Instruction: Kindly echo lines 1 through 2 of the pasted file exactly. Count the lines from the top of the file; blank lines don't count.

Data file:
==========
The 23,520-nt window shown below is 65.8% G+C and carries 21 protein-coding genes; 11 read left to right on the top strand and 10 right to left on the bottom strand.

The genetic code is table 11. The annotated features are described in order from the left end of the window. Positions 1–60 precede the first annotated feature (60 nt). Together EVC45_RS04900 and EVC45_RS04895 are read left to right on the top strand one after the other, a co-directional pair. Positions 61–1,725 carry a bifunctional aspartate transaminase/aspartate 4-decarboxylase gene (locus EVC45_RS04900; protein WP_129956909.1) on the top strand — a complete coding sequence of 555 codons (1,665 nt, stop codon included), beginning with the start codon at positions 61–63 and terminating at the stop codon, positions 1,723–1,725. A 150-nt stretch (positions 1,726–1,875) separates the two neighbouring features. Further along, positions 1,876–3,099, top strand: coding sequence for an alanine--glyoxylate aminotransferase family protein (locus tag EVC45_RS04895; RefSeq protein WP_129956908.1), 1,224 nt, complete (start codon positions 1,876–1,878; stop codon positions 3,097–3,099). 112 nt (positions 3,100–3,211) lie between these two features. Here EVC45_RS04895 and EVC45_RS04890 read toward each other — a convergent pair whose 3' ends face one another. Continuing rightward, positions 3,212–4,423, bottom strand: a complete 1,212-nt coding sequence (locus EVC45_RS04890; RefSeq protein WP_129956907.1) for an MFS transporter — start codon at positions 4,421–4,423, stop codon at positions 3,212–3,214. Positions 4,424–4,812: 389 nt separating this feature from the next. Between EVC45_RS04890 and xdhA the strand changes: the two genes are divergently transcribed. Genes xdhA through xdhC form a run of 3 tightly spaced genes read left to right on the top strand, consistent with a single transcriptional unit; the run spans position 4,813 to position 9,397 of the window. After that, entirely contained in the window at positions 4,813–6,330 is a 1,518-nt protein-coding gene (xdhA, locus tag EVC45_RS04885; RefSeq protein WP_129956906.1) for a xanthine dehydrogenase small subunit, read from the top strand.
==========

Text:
The 23,520-nt window shown below is 65.8% G+C and carries 21 protein-coding genes; 11 read left to right on the top strand and 10 right to left on the bottom strand.

The genetic code is table 11. The annotated features are described in order from the left end of the window. Positions 1–60 precede the first annotated feature (60 nt). Together EVC45_RS04900 and EVC45_RS04895 are read left to right on the top strand one after the other, a co-directional pair. Positions 61–1,725 carry a bifunctional aspartate transaminase/aspartate 4-decarboxylase gene (locus EVC45_RS04900; protein WP_129956909.1) on the top strand — a complete coding sequence of 555 codons (1,665 nt, stop codon included), beginning with the start codon at positions 61–63 and terminating at the stop codon, positions 1,723–1,725. A 150-nt stretch (positions 1,726–1,875) separates the two neighbouring features. Further along, positions 1,876–3,099, top strand: coding sequence for an alanine--glyoxylate aminotransferase family protein (locus tag EVC45_RS04895; RefSeq protein WP_129956908.1), 1,224 nt, complete (start codon positions 1,876–1,878; stop codon positions 3,097–3,099). 112 nt (positions 3,100–3,211) lie between these two features. Here EVC45_RS04895 and EVC45_RS04890 read toward each other — a convergent pair whose 3' ends face one another. Continuing rightward, positions 3,212–4,423, bottom strand: a complete 1,212-nt coding sequence (locus EVC45_RS04890; RefSeq protein WP_129956907.1) for an MFS transporter — start codon at positions 4,421–4,423, stop codon at positions 3,212–3,214. Positions 4,424–4,812: 389 nt separating this feature from the next. Between EVC45_RS04890 and xdhA the strand changes: the two genes are divergently transcribed. Genes xdhA through xdhC form a run of 3 tightly spaced genes read left to right on the top strand, consistent with a single transcriptional unit; the run spans position 4,813 to position 9,397 of the window. After that, entirely contained in the window at positions 4,813–6,330 is a 1,518-nt protein-coding gene (xdhA, locus tag EVC45_RS04885; RefSeq protein WP_129956906.1) for a xanthine dehydrogenase small subunit, read from the top strand.